The acquisition—which ends a two-month-long auction of Onyx—represents the fifth-largest biotechnology deal in history. It gives Amgen full rights to Kyprolis, the new multiple myeloma drug that analysts expect to reach annual peak sales in excess of $2 billion.
But in the first six months of this year, Kyprolis has only brought in $125 million in sales.
"The drug has obviously just been launched. And the expectation is that it will have other indications down the road," Barbara Ryan, managing director at FTI Consulting, told CNBC Monday. "This is expected to be a large market over time."
The world's largest biotechnology company will also gain a revenue stream from the liver and kidney cancer drug Nexavar that Onyx shares with Bayer AG, as well as royalty payments on Bayer's much newer colon cancer drug, Stivarga, and potential future royalties on an experimental breast cancer drug being developed by Pfizer.
Calif.-based Amgen has faced growing pressure to beef up its drug development pipeline as safety concerns have trimmed sales of its flagship anemia drugs, Aranesp and Epogen. Also, patents on four of its five top-selling drugs are set to expire starting in 2015.
Cancer medicines are the holy grail for many drugmakers because current products have limited effectiveness and the companies can charge steep prices for new biotech treatments.
Amgen said Sunday it will pay $125 per share for Onyx, also based on Calif., a 4.2 percent increase from the $120 a share it offered in June. Onyx said that bid significantly undervalued the company and put itself up for sale.
The companies expect the deal to close in the beginning of the fourth quarter. Amgen expects it to add to adjusted net income in 2015.
Onyx shares closed at $116.96 on Friday. They closed at $85.50 on June 28, before reports of Amgen's $120-a-share bid surfaced.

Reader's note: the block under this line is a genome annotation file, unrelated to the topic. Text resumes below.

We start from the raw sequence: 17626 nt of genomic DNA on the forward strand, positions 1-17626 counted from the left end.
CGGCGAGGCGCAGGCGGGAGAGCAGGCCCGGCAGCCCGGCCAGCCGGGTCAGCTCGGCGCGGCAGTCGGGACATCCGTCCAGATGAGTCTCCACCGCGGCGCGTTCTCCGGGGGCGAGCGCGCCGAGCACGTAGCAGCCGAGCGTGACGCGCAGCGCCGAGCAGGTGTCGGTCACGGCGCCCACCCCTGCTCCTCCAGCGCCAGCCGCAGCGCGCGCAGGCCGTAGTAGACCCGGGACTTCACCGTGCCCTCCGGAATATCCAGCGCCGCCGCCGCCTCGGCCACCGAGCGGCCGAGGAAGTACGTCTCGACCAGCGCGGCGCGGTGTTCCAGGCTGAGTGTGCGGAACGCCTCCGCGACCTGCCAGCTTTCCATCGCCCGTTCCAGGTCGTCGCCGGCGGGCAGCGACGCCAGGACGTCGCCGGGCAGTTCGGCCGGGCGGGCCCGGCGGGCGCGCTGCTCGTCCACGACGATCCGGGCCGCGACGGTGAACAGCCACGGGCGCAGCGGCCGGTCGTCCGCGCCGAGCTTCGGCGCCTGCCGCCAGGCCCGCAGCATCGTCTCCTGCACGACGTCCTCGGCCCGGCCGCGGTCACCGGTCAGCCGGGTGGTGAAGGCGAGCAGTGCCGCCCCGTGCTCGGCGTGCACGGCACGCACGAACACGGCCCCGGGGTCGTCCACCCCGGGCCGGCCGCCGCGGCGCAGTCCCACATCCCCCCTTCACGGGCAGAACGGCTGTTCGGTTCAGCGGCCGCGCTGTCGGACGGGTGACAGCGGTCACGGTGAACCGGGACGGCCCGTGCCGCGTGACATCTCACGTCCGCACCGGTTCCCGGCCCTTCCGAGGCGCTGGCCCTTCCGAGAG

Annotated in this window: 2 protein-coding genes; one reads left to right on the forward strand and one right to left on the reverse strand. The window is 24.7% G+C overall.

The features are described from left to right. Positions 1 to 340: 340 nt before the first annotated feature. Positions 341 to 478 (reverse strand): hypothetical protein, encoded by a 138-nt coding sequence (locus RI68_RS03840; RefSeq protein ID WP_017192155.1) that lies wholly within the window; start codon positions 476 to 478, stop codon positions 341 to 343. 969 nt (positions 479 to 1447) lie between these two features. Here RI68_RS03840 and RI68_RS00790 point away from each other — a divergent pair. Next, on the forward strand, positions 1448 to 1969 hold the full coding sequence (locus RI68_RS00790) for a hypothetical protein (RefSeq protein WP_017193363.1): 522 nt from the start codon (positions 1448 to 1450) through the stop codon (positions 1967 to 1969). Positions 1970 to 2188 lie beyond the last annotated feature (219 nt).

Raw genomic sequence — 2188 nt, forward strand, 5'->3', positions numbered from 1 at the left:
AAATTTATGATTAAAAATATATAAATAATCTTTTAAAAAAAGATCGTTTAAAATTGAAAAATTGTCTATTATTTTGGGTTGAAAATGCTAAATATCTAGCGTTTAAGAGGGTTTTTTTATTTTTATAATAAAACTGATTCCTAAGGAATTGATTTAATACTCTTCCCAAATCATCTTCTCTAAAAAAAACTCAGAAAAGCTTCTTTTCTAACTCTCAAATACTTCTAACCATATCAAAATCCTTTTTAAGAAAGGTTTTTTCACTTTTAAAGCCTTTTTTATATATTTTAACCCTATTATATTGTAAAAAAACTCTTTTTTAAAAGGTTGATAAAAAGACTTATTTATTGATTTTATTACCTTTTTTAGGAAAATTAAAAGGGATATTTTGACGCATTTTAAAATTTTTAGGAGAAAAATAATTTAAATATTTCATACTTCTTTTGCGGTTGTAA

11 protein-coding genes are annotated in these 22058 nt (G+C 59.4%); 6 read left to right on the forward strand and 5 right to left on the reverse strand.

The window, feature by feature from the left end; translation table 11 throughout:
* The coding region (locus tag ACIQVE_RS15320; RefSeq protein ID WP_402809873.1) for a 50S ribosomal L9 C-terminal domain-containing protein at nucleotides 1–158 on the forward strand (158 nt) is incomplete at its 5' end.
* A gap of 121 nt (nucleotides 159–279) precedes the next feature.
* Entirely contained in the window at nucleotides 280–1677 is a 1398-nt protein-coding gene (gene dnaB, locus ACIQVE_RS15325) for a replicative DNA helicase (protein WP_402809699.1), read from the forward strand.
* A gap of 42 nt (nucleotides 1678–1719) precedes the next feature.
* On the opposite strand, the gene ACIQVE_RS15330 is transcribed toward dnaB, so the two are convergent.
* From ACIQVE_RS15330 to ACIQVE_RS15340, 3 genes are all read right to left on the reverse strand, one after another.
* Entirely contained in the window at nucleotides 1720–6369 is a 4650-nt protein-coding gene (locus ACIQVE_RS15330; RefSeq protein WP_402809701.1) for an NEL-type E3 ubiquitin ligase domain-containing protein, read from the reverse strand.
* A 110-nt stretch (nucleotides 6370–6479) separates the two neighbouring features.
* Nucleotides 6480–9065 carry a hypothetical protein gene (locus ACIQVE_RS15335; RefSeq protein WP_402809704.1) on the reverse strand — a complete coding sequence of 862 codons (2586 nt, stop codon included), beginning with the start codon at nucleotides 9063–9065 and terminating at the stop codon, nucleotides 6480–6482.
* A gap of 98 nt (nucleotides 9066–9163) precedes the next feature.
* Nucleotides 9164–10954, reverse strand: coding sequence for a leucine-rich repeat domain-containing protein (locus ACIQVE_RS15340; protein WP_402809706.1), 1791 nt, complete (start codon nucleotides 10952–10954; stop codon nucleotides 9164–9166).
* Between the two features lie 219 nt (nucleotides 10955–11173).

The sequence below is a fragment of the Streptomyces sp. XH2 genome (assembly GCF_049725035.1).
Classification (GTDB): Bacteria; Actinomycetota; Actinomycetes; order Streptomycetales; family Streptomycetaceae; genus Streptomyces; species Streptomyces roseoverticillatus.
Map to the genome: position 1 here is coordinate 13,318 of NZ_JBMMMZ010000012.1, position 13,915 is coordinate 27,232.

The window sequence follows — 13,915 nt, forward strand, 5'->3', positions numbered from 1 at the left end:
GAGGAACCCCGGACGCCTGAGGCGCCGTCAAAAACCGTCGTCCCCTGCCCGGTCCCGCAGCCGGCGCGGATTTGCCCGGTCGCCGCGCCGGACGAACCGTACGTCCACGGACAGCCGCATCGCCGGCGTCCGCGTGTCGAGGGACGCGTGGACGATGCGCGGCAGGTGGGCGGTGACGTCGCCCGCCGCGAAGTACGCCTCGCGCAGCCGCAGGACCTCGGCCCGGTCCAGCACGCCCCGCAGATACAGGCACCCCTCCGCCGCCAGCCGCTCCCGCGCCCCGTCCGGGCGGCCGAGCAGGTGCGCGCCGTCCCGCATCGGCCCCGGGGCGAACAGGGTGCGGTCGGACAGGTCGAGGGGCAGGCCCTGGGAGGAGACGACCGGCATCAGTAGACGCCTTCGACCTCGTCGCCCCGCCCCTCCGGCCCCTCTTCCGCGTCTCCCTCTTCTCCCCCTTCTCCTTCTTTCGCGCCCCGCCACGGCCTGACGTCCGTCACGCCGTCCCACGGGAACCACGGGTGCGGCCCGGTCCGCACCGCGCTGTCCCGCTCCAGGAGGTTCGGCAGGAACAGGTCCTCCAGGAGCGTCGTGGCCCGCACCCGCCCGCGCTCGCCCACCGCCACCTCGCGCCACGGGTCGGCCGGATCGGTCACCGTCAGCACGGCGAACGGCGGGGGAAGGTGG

Biggest Deal Since 2001
The Onyx deal is Amgen's biggest since its $16 billion acquisition of Immunex in 2001 which gave it the rheumatoid arthritis drug Enbrel, now one of Amgen's biggest-selling products.
It is also by far the biggest deal under CEO Bob Bradway, who assumed the top spot in May 2012. He has done a handful of much smaller deals, the biggest to date being a $1.16 billion acquisition of Micromet.
Large pharmaceutical companies have increasingly been looking to acquire smaller biotech firms to gain access to new drugs, as they face significant revenue losses stemming from expired patents.
This helped drive up the volume of healthcare M&A in the first six months of 2013 more than 30 percent compared with the same period last year.
The Onyx deal is expected to give Amgen a much higher profile in oncology. Amgen's cancer portfolio includes Neupogen and Neulasta—which help patients deal with the side-effects from chemotherapy.
"Amgen is much like a large pharma company," FTI's Ryan said in the CNBC "Squawk Box" interview. "A lot of its products are maturing and will face competition from bio-similars. It's looking to complement its portfolio."
Analysts expected Onyx revenue to reach $878 million in 2014, according to Thomson Reuters.
Mark Schoenebaum, an analyst with ISI Group, projected that an Onyx acquisition would increase Amgen non-GAAP earnings by 5 percent in 2015, and boost them as much as 15 to 20 percent in 2018.